Customer Reviews for

City of the Lost

Average Rating 4.5
( 11 )
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  • Posted August 28, 2012

    more from this reviewer

    In Stephen Blackmoore┬┐s City of the Lost, we have a gritty, noir

    In Stephen Blackmoore’s City of the Lost, we have a gritty,
    noir-inspired tale set in modern Los Angeles. Joe Sunday is a common
    thug for hire who gets sent on a job that gets him killed. Fortunately
    the story doesn't end there. The target brings Joe back, into a sort of
    zombie-ish unlife which brings Joe face to face with the hidden
    underworld of the City of Angels’ magic population; vampire drug
    addicts, ghosts, demons and devils, and wizards and witches. The story
    weaves several perspectives together cleanly, from a cop with a hidden
    agenda to an ambitious club owner, a woman whose sordid past reveals
    revenge on the highest order and a witch social worker. Mr. Blackmoore’s
    ability to keep tabs on these many sub-plots is like an IRS agent doing
    an audit, he knows where it all adds up. The story is fast paced and a
    quick thrill ride of fun. There are definitely some enjoyable scenes
    that are not only comical but downright violently entertaining. This
    book is certainly not for the faint of heart but at the same time it
    isn’t gory or violent for violence sake. Blackmoore runs this story from
    the protagonist’s perspective and, after all, he is a street thug. It
    has just the right amount of detail for the comic-horror this tale is;
    think Evil Dead, some dark comedy and funny but gross violence and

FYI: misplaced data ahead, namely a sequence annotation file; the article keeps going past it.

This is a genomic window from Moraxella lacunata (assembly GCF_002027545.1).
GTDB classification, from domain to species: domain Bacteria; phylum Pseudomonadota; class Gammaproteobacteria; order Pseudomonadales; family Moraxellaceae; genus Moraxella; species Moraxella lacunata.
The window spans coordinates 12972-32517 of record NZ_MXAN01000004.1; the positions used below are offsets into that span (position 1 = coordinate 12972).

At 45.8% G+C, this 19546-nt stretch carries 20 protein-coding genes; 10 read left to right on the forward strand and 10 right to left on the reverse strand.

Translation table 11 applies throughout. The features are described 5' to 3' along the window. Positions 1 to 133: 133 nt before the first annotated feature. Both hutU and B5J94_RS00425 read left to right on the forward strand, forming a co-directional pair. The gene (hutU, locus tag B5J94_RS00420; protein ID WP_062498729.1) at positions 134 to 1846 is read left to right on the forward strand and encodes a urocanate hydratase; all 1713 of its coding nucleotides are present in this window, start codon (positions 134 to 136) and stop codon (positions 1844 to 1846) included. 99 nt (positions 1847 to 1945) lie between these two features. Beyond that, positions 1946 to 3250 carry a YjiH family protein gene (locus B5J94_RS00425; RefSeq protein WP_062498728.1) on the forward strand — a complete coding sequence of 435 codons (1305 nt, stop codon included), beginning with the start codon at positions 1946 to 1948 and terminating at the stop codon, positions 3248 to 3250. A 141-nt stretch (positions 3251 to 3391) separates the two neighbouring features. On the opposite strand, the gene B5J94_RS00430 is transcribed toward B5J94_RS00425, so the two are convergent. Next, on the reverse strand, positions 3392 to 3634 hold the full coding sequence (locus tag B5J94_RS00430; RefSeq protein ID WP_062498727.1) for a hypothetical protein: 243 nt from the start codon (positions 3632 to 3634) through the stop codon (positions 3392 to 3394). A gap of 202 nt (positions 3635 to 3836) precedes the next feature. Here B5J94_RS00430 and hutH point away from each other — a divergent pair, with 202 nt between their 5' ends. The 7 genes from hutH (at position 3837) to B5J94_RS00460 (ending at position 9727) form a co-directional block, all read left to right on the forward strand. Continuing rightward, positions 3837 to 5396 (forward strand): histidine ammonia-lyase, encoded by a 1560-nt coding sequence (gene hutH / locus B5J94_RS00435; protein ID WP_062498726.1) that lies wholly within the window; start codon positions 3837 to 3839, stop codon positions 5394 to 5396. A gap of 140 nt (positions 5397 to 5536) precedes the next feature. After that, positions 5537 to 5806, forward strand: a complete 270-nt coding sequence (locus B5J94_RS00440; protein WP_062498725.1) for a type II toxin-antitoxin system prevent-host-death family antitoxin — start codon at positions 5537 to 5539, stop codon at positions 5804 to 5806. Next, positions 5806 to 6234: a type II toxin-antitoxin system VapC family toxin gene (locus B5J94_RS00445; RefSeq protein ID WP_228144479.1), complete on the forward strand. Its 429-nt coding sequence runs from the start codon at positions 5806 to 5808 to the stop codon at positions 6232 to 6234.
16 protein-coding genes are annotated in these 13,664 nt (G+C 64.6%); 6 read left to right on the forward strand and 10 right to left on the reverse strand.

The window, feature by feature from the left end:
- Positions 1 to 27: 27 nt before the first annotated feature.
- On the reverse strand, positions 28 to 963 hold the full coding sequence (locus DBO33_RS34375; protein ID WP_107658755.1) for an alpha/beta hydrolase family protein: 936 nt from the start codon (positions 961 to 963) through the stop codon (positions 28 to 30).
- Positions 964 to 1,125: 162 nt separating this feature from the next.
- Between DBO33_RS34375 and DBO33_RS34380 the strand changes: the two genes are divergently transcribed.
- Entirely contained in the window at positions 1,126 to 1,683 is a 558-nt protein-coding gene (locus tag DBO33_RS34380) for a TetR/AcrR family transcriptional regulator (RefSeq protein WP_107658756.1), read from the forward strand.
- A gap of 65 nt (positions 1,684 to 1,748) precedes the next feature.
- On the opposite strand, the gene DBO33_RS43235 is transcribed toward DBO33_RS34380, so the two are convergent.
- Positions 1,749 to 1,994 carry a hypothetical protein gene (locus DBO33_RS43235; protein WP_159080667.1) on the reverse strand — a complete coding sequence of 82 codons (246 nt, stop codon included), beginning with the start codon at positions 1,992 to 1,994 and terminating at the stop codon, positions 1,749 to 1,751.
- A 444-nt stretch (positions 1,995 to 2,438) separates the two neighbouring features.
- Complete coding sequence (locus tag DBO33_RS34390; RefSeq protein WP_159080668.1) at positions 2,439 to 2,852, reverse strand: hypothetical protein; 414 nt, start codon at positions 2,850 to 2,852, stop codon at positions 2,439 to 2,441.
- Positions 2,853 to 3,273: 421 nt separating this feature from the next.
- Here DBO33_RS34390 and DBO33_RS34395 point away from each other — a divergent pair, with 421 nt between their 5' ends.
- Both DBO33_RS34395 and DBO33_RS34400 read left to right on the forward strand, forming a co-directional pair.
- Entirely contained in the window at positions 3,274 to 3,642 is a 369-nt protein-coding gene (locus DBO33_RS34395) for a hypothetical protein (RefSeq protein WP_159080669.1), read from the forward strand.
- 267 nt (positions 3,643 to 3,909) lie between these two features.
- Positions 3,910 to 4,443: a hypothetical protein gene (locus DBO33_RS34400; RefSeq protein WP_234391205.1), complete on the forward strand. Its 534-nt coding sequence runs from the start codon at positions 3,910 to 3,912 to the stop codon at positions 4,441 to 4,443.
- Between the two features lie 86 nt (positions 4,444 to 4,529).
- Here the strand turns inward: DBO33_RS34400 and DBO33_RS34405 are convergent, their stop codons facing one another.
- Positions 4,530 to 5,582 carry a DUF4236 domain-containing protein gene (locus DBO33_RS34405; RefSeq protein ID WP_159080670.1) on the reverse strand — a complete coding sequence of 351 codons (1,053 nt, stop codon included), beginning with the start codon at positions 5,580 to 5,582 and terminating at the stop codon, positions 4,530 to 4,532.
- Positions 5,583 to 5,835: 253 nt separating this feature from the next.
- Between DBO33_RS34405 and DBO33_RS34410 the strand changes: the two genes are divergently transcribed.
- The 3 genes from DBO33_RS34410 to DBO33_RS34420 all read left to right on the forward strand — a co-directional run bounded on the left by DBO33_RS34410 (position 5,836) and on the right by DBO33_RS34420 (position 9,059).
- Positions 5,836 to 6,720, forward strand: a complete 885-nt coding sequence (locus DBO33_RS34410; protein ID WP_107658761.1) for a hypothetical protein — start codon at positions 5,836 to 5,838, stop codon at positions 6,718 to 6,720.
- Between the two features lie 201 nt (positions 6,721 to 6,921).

you’ve got it. The writing is easy on the eyes, allowing the reader to
    immerse themselves into the story quickly and happily. I think it’s only
    real downfall is that it’s too quick a read. There was a lot of good
    story here and I think it shirked a little on stretching out some
    details and adding deeper filler. Joe Sunday isn’t the smartest but he
    does have a certain sense of street wisdom and experience that I will
    credit the character but in the story we’re dealing with several
    characters that have had far more experience putting together plots,
    schemes, and plans with more available resources than Joe Sunday that
    ultimately made the story shallower than I would expect. I did like
    the book, it was fun and it was enjoyable, and it’s definitely a page
    turner. The description is spot on and relevant, the characterization
    isn’t deep or profound but, as I mentioned, it is very noir inspired so
    the characters are notable and quirky and interesting enough to spend
    time with. It’s a fun read that I would compare to books like Sandman
    Slim by Richard Kadrey or Double Dead by Chuck Wendig, you’ll get solid
    entertainment that is hard to pass up.

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